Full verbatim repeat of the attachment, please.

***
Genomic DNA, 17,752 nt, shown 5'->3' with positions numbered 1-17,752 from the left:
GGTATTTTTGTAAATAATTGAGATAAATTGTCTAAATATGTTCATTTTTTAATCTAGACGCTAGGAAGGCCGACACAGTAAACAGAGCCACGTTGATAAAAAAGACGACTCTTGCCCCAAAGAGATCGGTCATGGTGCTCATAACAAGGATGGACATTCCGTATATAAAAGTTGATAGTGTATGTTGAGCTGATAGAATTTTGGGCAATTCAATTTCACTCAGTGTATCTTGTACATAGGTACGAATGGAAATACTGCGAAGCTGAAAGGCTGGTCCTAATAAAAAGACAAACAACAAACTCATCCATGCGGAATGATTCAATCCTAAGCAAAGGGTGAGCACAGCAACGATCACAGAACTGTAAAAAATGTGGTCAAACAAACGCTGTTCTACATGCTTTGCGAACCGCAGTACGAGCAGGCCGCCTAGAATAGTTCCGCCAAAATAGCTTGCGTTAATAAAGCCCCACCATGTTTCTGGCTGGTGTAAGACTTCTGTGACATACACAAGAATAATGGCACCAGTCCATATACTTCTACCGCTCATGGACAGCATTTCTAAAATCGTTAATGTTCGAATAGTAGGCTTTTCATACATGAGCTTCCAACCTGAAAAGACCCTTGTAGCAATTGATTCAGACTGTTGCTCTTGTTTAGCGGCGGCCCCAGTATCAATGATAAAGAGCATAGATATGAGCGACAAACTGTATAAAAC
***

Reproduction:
Genomic DNA, 17,752 nt, shown 5'->3' with positions numbered 1-17,752 from the left:
GGTATTTTTGTAAATAATTGAGATAAATTGTCTAAATATGTTCATTTTTTAATCTAGACGCTAGGAAGGCCGACACAGTAAACAGAGCCACGTTGATAAAAAAGACGACTCTTGCCCCAAAGAGATCGGTCATGGTGCTCATAACAAGGATGGACATTCCGTATATAAAAGTTGATAGTGTATGTTGAGCTGATAGAATTTTGGGCAATTCAATTTCACTCAGTGTATCTTGTACATAGGTACGAATGGAAATACTGCGAAGCTGAAAGGCTGGTCCTAATAAAAAGACAAACAACAAACTCATCCATGCGGAATGATTCAATCCTAAGCAAAGGGTGAGCACAGCAACGATCACAGAACTGTAAAAAATGTGGTCAAACAAACGCTGTTCTACATGCTTTGCGAACCGCAGTACGAGCAGGCCGCCTAGAATAGTTCCGCCAAAATAGCTTGCGTTAATAAAGCCCCACCATGTTTCTGGCTGGTGTAAGACTTCTGTGACATACACAAGAATAATGGCACCAGTCCATATACTTCTACCGCTCATGGACAGCATTTCTAAAATCGTTAATGTTCGAATAGTAGGCTTTTCATACATGAGCTTCCAACCTGAAAAGACCCTTGTAGCAATTGATTCAGACTGTTGCTCTTGTTTAGCGGCGGCCCCAGTATCAATGATAAAGAGCATAGATATGAGCGACAAACTGTATAAAAC